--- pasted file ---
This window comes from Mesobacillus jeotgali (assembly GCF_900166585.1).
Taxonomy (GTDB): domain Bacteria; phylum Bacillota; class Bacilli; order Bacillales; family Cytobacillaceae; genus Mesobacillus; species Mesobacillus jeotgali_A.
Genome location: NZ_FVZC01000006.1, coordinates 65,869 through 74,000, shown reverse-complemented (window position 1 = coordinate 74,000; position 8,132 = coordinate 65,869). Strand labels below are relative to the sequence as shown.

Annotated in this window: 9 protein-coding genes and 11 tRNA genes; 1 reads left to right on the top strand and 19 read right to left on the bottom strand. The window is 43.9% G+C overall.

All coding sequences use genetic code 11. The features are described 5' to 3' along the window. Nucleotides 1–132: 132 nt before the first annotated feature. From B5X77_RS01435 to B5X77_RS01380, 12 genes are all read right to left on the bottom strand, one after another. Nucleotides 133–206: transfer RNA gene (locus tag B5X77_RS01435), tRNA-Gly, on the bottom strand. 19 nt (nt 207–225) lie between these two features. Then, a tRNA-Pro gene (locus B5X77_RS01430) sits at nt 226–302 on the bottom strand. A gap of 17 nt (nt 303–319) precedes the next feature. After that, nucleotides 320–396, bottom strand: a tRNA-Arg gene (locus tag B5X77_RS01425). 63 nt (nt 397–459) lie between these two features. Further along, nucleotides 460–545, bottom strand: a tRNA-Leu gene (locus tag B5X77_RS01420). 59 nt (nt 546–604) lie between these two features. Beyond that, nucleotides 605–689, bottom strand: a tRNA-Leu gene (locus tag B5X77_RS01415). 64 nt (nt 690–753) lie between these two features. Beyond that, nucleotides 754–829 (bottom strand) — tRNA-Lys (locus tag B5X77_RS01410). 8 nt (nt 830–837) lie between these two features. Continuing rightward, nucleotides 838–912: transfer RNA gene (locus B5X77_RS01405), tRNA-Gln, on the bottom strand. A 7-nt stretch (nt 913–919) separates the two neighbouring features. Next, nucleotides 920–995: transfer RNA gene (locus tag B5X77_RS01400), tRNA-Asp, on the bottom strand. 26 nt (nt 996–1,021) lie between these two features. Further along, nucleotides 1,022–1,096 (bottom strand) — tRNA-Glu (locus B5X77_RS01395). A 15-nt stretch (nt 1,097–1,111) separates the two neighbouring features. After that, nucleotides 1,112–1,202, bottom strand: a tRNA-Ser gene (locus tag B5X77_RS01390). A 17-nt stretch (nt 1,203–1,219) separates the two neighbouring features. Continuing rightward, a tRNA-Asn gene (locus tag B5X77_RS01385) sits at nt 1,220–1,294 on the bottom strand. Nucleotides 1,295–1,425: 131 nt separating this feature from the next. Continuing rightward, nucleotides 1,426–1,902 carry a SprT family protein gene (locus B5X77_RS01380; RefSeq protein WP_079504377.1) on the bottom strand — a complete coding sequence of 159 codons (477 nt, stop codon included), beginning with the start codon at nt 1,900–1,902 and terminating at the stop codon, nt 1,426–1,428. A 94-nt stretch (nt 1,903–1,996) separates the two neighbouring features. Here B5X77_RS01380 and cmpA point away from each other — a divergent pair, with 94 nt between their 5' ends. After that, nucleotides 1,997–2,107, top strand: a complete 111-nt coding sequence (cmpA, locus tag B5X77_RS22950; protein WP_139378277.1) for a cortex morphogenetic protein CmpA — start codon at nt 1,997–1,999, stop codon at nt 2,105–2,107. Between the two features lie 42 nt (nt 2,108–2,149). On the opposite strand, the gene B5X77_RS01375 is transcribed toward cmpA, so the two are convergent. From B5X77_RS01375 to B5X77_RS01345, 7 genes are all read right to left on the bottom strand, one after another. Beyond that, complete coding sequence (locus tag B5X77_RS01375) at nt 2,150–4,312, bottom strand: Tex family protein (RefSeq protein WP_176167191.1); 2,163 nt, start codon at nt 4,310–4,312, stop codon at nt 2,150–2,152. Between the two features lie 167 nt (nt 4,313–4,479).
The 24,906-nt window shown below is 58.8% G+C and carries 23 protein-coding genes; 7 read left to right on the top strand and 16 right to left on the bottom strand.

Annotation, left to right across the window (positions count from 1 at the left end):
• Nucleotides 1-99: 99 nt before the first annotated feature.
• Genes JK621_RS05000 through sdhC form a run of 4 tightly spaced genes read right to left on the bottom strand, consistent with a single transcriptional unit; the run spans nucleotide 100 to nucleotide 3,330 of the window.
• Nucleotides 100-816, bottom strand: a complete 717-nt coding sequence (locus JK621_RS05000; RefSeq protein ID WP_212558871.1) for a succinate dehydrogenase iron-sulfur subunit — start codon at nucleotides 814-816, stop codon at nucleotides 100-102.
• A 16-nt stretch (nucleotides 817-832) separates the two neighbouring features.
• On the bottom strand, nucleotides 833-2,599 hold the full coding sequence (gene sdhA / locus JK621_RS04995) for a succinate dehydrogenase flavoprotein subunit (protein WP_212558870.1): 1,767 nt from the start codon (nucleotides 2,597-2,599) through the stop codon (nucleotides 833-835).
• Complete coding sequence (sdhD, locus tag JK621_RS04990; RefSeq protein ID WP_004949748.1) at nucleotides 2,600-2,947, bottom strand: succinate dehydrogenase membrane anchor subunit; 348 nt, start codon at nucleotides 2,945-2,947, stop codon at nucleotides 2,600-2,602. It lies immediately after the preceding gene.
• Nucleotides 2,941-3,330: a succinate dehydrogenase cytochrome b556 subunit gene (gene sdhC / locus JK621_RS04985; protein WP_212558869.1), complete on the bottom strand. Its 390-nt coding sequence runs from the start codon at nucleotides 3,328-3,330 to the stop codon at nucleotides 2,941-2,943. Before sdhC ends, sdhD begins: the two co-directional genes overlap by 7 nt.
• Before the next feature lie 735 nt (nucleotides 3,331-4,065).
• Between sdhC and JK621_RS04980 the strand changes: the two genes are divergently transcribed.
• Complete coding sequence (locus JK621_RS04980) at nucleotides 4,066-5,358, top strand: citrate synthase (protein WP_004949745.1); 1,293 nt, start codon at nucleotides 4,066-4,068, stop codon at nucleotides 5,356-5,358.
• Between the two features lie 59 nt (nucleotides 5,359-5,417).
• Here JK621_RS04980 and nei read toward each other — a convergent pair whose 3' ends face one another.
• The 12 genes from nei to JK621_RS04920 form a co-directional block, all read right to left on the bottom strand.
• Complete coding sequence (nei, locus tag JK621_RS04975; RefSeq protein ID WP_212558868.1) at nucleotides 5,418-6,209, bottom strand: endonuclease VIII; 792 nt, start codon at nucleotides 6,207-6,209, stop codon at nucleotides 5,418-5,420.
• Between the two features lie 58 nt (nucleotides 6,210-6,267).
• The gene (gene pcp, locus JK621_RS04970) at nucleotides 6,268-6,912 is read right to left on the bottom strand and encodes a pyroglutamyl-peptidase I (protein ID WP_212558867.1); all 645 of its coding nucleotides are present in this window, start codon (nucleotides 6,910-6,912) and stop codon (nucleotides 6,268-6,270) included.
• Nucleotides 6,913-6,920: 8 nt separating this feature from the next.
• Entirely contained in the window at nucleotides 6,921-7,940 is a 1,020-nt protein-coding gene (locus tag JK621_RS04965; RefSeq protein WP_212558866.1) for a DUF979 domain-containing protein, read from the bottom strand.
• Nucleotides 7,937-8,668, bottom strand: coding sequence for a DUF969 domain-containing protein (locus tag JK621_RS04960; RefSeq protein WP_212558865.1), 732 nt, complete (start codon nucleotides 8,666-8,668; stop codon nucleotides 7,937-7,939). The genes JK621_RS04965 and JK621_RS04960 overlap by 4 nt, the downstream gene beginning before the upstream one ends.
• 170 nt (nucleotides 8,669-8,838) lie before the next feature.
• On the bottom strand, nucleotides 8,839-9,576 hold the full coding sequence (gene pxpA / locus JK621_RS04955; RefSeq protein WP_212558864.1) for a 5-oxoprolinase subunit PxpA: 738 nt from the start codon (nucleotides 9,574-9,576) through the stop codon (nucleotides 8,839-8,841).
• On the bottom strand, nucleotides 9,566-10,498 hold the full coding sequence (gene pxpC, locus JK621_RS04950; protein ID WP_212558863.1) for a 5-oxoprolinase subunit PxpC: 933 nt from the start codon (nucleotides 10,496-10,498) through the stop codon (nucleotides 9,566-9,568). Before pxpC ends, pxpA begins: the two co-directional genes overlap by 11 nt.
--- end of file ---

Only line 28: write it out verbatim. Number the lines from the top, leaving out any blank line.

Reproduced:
• On the bottom strand, nucleotides 8,839-9,576 hold the full coding sequence (gene pxpA / locus JK621_RS04955; RefSeq protein WP_212558864.1) for a 5-oxoprolinase subunit PxpA: 738 nt from the start codon (nucleotides 9,574-9,576) through the stop codon (nucleotides 8,839-8,841).